Page:Dictionary of National Biography volume 46.djvu/111
in September 1795 Coleridge again visited Stowey, when Poole wrote an enthusiastic copy of verses about his friend. Poole supported the ‘Watchman’ in 1796, in which Coleridge also published a paper of his upon the slave trade. He got up a small subscription of 40l., which was presented to Coleridge on the failure of the periodical, and which was repeated in 1797. Poole found Coleridge a cottage at Nether Stowey at the end of 1796. He also became intimate with Thomas Wedgwood and his brothers, to whom he introduced Coleridge. A lifelong friendship with Sir Humphry Davy was another result of the same connections. The friendship with Coleridge continued after Coleridge's voyage to Germany, and Mrs. Coleridge wrote annual letters to Poole for many years, showing her confidence in his continued interest. In October 1800 he wrote some letters upon ‘Monopolists and Farmers’ which Coleridge published, with some alterations, in the ‘Morning Post,’ and which are reprinted in Coleridge's ‘Essays on his own Times’ (ii. 413–55). In 1801 a slight tiff, arising from Poole's unwillingness or inability to lend as much as Coleridge had asked, was smoothed over by an affectionate letter from Coleridge on the death of Poole's mother. In 1807 Coleridge again visited Poole at Stowey after his return from Malta, when De Quincey, then making his first acquaintance with Coleridge, also saw Poole. In 1809 Poole advanced money for the ‘Friend.’ He corresponded with Coleridge occasionally in later years. He contributed to the support of Hartley Coleridge at Oxford, received him during vacations, and took his side in regard to the expulsion from Oriel. He saw Coleridge for the last time in 1834, and offered help for the intended biography.
Coleridge's correspondence shows that he thoroughly respected the kindness and common sense of Poole, who even ventures remarks upon philosophical questions. Although self-taught, Poole had made a good collection of books, and he was active in all local matters. He kept up a book society; was an active supporter of Sunday-schools, and formed a ‘Female Friendly Society.’ He was also much interested in the poor laws, and in 1804 was employed by John Rickman [q. v.] in making an abstract of returns ordered by the House of Commons from parish overseers (printed in May 1805). In 1805 Poole took into partnership Thomas Ward, who had been apprenticed to him in 1795, and to whom he left the charge of the business, occupying himself chiefly in farming. Poole was a man of rough exterior, with a loud voice injured by excessive snuff; abnormally sharp-tempered and overbearing in a small society. His apology for calling a man a ‘fool’ ended, ‘But how could you be such a damned fool?’ He was, however, heartily respected by all who really knew him; a staunch friend, and a sturdy advocate of liberal principles; straightforward and free from vanity. He died of pleurisy on 8 Sept. 1837, having been vigorous to the last. He never married, but was strongly attached to his niece, Elizabeth, daughter of his brother Richard, a doctor, who died in 1798, just at the time of her birth. Elizabeth was the ‘E’ of Mrs. Kemble's ‘Records of my Childhood,’ and married Archdeacon Sandford.[Thomas Poole and his Friends, by Mrs. Henry Sandford, 2 vols. 8vo, 1888; Life of Coleridge by J. Dykes Campbell.]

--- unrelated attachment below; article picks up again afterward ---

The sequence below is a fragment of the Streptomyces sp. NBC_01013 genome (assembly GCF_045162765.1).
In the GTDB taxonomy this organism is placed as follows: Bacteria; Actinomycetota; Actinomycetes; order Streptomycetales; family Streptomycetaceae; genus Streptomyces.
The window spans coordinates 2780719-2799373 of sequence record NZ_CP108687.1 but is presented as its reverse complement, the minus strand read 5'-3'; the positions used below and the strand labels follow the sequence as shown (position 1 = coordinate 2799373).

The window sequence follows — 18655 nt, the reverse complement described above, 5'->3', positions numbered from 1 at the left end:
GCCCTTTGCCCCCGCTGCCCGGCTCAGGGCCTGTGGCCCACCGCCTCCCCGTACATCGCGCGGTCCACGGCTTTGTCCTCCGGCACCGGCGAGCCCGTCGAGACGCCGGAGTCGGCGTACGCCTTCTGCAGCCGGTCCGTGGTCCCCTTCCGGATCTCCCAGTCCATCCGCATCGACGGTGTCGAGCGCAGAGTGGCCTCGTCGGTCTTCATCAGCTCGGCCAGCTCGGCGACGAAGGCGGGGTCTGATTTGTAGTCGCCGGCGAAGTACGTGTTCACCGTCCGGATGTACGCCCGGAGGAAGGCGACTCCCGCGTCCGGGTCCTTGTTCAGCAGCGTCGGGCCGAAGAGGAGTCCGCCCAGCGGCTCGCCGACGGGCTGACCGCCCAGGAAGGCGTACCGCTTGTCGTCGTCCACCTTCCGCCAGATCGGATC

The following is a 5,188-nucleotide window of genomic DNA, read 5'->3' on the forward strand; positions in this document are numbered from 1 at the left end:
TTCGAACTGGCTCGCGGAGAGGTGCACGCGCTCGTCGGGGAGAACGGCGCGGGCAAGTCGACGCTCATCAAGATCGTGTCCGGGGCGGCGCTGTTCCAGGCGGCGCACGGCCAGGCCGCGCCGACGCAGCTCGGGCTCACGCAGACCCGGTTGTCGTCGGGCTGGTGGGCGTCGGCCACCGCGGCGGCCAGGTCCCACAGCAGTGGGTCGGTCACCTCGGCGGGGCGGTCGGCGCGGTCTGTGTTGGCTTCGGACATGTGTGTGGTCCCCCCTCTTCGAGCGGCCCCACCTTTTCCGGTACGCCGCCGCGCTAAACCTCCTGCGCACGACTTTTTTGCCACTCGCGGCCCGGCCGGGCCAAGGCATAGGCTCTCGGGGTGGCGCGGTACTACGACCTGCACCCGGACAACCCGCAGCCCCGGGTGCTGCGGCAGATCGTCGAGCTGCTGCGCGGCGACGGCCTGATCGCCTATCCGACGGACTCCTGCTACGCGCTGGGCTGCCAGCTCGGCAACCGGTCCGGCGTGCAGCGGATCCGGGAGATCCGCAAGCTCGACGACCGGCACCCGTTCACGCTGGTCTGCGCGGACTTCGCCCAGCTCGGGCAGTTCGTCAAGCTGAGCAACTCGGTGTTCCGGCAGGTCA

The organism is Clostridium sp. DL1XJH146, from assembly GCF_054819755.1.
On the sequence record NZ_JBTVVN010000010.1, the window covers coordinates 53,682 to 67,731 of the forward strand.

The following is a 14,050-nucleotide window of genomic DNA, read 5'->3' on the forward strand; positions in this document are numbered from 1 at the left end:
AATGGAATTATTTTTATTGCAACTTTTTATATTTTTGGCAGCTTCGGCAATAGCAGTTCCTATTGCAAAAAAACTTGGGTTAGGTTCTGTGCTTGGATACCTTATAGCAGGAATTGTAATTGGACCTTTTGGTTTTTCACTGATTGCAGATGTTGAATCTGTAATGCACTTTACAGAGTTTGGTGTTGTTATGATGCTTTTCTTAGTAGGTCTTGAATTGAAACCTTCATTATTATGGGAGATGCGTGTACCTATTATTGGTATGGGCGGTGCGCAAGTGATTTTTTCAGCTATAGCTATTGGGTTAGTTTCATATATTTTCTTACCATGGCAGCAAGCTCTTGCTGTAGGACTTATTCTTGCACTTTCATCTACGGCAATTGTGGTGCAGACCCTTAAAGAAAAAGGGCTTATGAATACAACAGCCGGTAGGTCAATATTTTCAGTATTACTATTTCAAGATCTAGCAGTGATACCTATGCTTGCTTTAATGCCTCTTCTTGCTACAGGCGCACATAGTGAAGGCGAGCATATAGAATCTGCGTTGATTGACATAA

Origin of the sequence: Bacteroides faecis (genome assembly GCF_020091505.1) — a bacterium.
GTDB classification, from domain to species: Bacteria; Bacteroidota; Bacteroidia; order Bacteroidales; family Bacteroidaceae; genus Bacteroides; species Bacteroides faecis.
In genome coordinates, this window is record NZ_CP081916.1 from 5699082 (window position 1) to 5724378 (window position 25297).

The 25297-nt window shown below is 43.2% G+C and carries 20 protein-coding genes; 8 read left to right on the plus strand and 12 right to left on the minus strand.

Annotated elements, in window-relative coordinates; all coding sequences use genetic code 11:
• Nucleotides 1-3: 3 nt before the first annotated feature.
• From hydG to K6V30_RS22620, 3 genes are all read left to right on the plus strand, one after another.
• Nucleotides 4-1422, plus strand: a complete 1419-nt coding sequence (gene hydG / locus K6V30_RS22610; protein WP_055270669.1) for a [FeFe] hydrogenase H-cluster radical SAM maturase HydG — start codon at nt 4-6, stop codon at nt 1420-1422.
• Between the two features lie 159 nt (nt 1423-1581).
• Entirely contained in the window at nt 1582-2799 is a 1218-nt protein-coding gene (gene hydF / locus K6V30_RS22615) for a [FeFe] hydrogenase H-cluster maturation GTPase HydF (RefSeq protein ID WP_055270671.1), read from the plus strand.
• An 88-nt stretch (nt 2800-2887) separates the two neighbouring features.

POOR or PAUPER, HERBERT (d. 1217), bishop of Salisbury, was son of Richard of Ilchester, bishop of Winchester [see Richard] (Madox, Formulare Anglicanum, pp. 47, 52). Richard Poor [q. v.], who succeeded him as bishop of Salisbury, was his younger brother. Dr. Stubbs suggests that he was connected with Roger Poor [see Roger], and therefore also with Roger of Salisbury and Richard FitzNeale. Canon Rich Jones conjectured that Poore was in this case the equivalent not of ‘pauper,’ but of ‘puer’ or the Norman ‘poer,’ a knight or cadet of good family (cf. Anglo-Saxon ‘cild’). He has also pointed out that near Tarrant in Dorset, where Herbert's brother Richard was born, there are places called Poorstock and Poorton.
Herbert was probably employed under his father in the exchequer, but the first mention of him is in 1175, when he was one of the three archdeacons appointed by Archbishop Richard of Canterbury; afterwards, in 1180, the archbishop reverted to the ancient practice, and made Herbert sole archdeacon. On 11 Dec. 1183 Herbert, in his capacity of archdeacon, enthroned Walter de Coutances [q. v.] as bishop of Lincoln. On 25 July 1184 he was one of the commissioners sent by Henry II to the monks of Christ Church, Canterbury, to warn them to prepare for the election of an archbishop (Gervase, i. 309). From 1185 to 1188 he had custody of the see of Salisbury (Madox, Hist. of Exchequer, i. 311, 634). Herbert was a canon of Lincoln and of Salisbury. In May 1186 the chapter of the former see elected him as their bishop, but Henry II refused his consent. A little later the